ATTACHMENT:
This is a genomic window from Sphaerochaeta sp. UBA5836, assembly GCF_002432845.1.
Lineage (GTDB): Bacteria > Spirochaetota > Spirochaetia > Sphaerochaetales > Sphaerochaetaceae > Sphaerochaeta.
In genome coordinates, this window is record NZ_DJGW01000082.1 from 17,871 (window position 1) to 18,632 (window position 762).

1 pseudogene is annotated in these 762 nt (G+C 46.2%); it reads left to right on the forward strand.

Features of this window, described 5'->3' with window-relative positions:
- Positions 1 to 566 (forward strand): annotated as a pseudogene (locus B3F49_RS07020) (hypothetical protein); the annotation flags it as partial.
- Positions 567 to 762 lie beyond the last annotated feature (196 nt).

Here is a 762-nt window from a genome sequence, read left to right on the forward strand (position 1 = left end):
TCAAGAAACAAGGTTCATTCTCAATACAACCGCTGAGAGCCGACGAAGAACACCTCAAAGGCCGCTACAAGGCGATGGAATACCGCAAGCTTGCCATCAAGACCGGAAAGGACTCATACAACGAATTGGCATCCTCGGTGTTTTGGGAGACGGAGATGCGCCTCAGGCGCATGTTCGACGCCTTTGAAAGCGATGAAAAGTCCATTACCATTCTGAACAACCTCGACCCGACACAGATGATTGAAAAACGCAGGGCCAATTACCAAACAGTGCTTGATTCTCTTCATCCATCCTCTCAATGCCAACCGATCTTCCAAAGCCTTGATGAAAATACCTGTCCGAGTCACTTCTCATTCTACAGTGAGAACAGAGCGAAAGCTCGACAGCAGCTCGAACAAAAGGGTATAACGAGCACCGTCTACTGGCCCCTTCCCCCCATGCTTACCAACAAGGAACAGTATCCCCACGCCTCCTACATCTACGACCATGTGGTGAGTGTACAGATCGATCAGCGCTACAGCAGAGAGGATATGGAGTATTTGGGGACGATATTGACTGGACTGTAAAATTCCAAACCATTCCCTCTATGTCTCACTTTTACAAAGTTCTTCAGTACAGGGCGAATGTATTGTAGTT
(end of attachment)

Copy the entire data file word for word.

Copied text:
This is a genomic window from Sphaerochaeta sp. UBA5836, assembly GCF_002432845.1.
Lineage (GTDB): Bacteria > Spirochaetota > Spirochaetia > Sphaerochaetales > Sphaerochaetaceae > Sphaerochaeta.
In genome coordinates, this window is record NZ_DJGW01000082.1 from 17,871 (window position 1) to 18,632 (window position 762).

1 pseudogene is annotated in these 762 nt (G+C 46.2%); it reads left to right on the forward strand.

Features of this window, described 5'->3' with window-relative positions:
- Positions 1 to 566 (forward strand): annotated as a pseudogene (locus B3F49_RS07020) (hypothetical protein); the annotation flags it as partial.
- Positions 567 to 762 lie beyond the last annotated feature (196 nt).

Here is a 762-nt window from a genome sequence, read left to right on the forward strand (position 1 = left end):
TCAAGAAACAAGGTTCATTCTCAATACAACCGCTGAGAGCCGACGAAGAACACCTCAAAGGCCGCTACAAGGCGATGGAATACCGCAAGCTTGCCATCAAGACCGGAAAGGACTCATACAACGAATTGGCATCCTCGGTGTTTTGGGAGACGGAGATGCGCCTCAGGCGCATGTTCGACGCCTTTGAAAGCGATGAAAAGTCCATTACCATTCTGAACAACCTCGACCCGACACAGATGATTGAAAAACGCAGGGCCAATTACCAAACAGTGCTTGATTCTCTTCATCCATCCTCTCAATGCCAACCGATCTTCCAAAGCCTTGATGAAAATACCTGTCCGAGTCACTTCTCATTCTACAGTGAGAACAGAGCGAAAGCTCGACAGCAGCTCGAACAAAAGGGTATAACGAGCACCGTCTACTGGCCCCTTCCCCCCATGCTTACCAACAAGGAACAGTATCCCCACGCCTCCTACATCTACGACCATGTGGTGAGTGTACAGATCGATCAGCGCTACAGCAGAGAGGATATGGAGTATTTGGGGACGATATTGACTGGACTGTAAAATTCCAAACCATTCCCTCTATGTCTCACTTTTACAAAGTTCTTCAGTACAGGGCGAATGTATTGTAGTT